Prisoners in the City
More than 40,000 troops passed through Chicago during the first nine months of the war. Many of them trained at Camp Douglas—named for US Senator Stephen A. Douglas, who donated its 60 acres of land. The camp opened in 1861 between 31st Street and 33rd Place near Cottage Grove Avenue. In the fall of 1862, the US Army began to use the camp to detain prisoners of war. By 1864, it had become horribly overcrowded, housing perhaps as many as 26,000 prisoners, though it was intended for 6,000. In 1864, some prisoners allegedly began planning to escape, and rumors of a “Great Northwestern Conspiracy” circulated widely, including in this account by I. Winslow Ayer. The camp was decommissioned and the buildings razed by the end of 1865.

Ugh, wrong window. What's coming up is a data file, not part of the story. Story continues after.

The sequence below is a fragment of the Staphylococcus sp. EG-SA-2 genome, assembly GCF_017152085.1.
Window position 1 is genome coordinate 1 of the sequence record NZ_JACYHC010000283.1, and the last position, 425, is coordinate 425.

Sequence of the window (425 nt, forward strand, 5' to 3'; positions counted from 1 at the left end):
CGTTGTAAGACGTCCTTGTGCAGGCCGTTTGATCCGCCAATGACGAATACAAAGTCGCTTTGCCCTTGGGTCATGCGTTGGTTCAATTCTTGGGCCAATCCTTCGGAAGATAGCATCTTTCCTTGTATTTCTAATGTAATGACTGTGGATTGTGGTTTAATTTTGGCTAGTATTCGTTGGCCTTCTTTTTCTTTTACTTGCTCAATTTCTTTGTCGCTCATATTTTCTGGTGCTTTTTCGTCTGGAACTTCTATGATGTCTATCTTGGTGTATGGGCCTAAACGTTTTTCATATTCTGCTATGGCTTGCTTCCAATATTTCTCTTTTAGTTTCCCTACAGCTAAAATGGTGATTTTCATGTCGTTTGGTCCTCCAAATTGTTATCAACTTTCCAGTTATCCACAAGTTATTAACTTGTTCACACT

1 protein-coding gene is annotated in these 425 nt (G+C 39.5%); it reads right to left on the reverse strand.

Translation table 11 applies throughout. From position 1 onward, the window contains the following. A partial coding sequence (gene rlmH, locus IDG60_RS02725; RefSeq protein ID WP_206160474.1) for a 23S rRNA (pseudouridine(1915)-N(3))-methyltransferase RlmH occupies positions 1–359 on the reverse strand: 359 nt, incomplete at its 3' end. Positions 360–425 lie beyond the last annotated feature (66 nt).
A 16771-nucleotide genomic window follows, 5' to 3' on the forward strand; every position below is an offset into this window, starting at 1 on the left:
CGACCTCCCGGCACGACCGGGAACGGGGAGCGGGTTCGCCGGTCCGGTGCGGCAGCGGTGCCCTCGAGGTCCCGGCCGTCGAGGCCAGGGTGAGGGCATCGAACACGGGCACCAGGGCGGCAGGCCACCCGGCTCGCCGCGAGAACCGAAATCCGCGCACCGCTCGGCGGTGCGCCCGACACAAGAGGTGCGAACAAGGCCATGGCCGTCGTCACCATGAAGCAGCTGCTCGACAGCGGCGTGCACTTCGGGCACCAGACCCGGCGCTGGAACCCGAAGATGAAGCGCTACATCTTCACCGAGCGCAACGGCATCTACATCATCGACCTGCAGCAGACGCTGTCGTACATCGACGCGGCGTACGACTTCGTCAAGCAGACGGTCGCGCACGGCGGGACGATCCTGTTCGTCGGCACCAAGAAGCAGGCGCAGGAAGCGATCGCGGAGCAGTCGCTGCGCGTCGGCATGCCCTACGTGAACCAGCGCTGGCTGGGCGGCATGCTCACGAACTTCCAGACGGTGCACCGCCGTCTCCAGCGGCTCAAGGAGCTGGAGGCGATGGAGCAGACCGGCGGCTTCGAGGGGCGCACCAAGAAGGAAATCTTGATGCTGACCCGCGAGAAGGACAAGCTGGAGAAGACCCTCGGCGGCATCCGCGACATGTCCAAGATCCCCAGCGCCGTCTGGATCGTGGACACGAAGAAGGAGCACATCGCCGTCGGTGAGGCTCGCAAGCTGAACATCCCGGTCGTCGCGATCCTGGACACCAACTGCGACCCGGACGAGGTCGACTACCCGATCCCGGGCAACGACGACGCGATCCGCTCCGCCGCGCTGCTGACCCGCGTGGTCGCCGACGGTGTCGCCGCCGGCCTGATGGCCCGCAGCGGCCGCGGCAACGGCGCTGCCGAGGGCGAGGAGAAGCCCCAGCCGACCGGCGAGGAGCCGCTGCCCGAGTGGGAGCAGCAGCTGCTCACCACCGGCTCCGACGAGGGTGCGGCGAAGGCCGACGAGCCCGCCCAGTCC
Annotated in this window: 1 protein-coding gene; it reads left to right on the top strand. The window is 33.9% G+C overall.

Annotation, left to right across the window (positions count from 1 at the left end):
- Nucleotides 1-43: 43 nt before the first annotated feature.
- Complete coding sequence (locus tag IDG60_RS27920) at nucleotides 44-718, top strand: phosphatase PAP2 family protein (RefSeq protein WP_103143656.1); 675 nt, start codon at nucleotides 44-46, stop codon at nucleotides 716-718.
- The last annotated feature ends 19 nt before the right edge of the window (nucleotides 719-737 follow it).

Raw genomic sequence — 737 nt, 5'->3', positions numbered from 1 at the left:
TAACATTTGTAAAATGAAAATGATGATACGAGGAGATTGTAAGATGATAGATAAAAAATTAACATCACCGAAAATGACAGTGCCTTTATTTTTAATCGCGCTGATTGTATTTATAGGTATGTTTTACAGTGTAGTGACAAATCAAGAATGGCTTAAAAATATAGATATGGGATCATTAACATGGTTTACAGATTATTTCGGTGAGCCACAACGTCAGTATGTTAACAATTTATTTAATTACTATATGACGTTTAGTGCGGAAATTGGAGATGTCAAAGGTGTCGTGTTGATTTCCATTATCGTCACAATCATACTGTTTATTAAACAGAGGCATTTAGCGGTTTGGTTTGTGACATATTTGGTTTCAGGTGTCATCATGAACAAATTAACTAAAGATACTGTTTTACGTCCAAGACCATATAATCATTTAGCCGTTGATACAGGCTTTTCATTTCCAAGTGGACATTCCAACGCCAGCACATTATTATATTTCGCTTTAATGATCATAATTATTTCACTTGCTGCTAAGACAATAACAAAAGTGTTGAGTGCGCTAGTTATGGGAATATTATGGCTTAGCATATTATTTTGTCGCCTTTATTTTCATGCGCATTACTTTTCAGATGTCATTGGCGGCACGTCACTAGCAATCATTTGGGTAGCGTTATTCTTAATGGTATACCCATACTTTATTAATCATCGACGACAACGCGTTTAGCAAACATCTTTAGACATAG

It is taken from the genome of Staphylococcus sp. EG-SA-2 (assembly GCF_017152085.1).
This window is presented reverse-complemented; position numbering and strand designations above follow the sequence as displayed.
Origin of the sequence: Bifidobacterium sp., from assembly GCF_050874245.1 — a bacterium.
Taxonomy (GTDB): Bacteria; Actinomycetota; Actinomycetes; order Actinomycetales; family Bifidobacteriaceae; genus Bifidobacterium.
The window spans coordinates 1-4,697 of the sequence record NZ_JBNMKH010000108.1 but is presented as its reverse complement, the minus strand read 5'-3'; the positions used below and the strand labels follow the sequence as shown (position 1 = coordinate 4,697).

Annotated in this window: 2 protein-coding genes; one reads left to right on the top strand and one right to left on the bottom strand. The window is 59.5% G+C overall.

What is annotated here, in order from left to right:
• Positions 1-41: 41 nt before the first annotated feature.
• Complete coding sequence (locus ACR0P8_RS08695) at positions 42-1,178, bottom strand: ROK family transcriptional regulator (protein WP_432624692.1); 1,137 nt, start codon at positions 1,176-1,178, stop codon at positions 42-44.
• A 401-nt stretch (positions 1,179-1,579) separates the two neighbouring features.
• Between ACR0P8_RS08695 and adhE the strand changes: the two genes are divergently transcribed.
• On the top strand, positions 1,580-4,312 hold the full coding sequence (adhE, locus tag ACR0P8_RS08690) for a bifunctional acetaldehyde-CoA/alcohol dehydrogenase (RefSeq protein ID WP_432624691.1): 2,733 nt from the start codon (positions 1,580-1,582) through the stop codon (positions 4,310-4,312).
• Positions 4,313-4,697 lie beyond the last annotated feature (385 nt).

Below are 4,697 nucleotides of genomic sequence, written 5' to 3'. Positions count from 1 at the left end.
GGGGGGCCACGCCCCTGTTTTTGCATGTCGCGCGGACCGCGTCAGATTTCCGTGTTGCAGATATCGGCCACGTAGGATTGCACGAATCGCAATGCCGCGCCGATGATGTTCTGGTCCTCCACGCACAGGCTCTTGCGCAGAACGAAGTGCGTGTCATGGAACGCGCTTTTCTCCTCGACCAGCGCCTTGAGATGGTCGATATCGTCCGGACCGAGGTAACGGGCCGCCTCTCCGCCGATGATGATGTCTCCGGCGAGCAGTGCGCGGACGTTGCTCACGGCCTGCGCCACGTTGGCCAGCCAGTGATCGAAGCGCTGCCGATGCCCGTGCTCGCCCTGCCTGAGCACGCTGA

Lay Me Down and Save the Flag, published by the Chicago firm Root and Cady in 1864, was one of many songs celebrating fallen heroes. Colonel James A. Mulligan, who commanded Camp Douglas from February through June 1862, is rumored to have ordered his troops to “lay me down and save the flag” when he was wounded during the Second Battle of Kernstown.